on September 12, 2002
There's an illustration on the back cover of The R. Crumb Coffee Table Art Book that perfectly encapsulates the artist's work - it depicts the top of Robert's head exploding, with several of his creations, famous, infamous, and otherwise, leaping out.
That, to me, sums up Crumb's work - this incredibly inventive artist with, to paraphrase Bob Dylan, a head full of ideas that are drivin' him insane.
There are frequent complaints about Crumb's work being too dark, racist, sexist, and/or misogynistic. While I can see where these criticisms come from, I really don't think Crumb is any darker, more racist, sexist, or misogynistic than any of us - he simply is unafraid to - COMPELLED to, almost - lay his cards on the table. Some people find this offensive. Would it be absurd of me to suggest that some of those who are offended by his work have their own issues with sexism, racism, and/or misogyny that they are unwilling to confront?
What I'm trying to get at here, I guess, is that this IS NOT a book for little kids. There's a sticker on the front of my copy of the book that says "FOR ADULT INTELLECTUALS ONLY!", and while I'm not so sure about the "intellectuals" part, this is probably not a book you want your grade-school age child to get ahold of, unless you're okay with said child seeing depictions of graphic (and I do mean GRAPHIC) sex, hard-core drug use, and extreme (albiet cartoonish) violence.
I realize all I've spent all this space talking about Crumb without ever really discussing what I like about his work. I think there's two main things: (1) his unflinching honesty (as I touched upon earlier), and (2) the incredible beauty of his draftsmanship. I think my favotite chapter in the whole book is the one that features his pen-and-ink still-lifes and landscapes. Just beautiful stuff - worth studying for his use of cross-hatching alone.
In conclusion, if you're at all interested in checking out the work of one of the finest artists to ever work in the comics medium, I highly recommend you get this book. It's easily worth the 25 bucks.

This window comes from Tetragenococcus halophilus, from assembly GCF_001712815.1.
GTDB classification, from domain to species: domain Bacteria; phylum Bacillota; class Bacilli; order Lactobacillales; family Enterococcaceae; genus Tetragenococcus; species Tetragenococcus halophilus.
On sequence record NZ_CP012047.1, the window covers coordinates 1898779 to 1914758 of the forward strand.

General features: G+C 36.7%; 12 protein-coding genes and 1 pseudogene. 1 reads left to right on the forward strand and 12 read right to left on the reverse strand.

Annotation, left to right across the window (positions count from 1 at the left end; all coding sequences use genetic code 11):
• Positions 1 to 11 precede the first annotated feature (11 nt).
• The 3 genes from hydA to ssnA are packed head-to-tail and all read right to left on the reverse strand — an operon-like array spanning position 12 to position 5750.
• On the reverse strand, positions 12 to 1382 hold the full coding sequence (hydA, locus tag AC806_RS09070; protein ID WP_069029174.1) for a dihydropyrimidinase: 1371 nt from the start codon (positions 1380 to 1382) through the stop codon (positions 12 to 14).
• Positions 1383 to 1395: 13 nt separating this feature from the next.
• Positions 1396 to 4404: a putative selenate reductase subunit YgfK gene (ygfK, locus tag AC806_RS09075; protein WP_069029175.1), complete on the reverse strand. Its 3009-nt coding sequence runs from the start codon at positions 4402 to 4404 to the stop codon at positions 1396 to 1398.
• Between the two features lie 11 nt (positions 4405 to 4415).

Oh, yeah - and it DOES make a wonderful coffee table book. :)
on March 19, 1998
Having followed and collected R. Crumb's work since the sixites, I was delighted when I received this book as a Christmas gift. Much of the work included will be familiar to fans, although some of the early pieces included help illustrate the progression of his career. What I found most wonderful, though, were his essays on his own work and life, the things that influenced him. While the documentary, Crumb, gives us a rather lurid and skewed look at his family and past, it's intriguing to read what he has to say about his own evolution as an artist. And make no mistake, comic books are art. I was especially fascinated to see how his work changed with the advent of psychedelics into his life. The small commentary drawings throughout the book make reading it an adventure. There is always more to see just when you think you've found it all. The hardboiled spirituality of Mr. Natural juxtaposed with the foolishness and naivete of Flakey Foont just has to make you laugh and appreciate the fact that this odd genius of pen and ink still retains a basically sincere interior despite the crusty coveringand cynical pose. This is an excellent addition to a comic collector's library and a rare look at a protrait of the artist by himself.
on November 12, 2001
There's a line that R. Crumb uses twice, in two separate comics, that epitomizes the major themes of his art: "Nobody understands [me]... and of course, how could they??" Periodically his work will stumble into a pit of naval gazing and self-indulgence when it comes to the subjects for his comics. But ultimately, everything he does boils down to this one line. The level of self-awareness he manages to achieve with this line, and throughout the remainder of his work, is both staggering and fascinating, enough to justify the grandiosity of this book.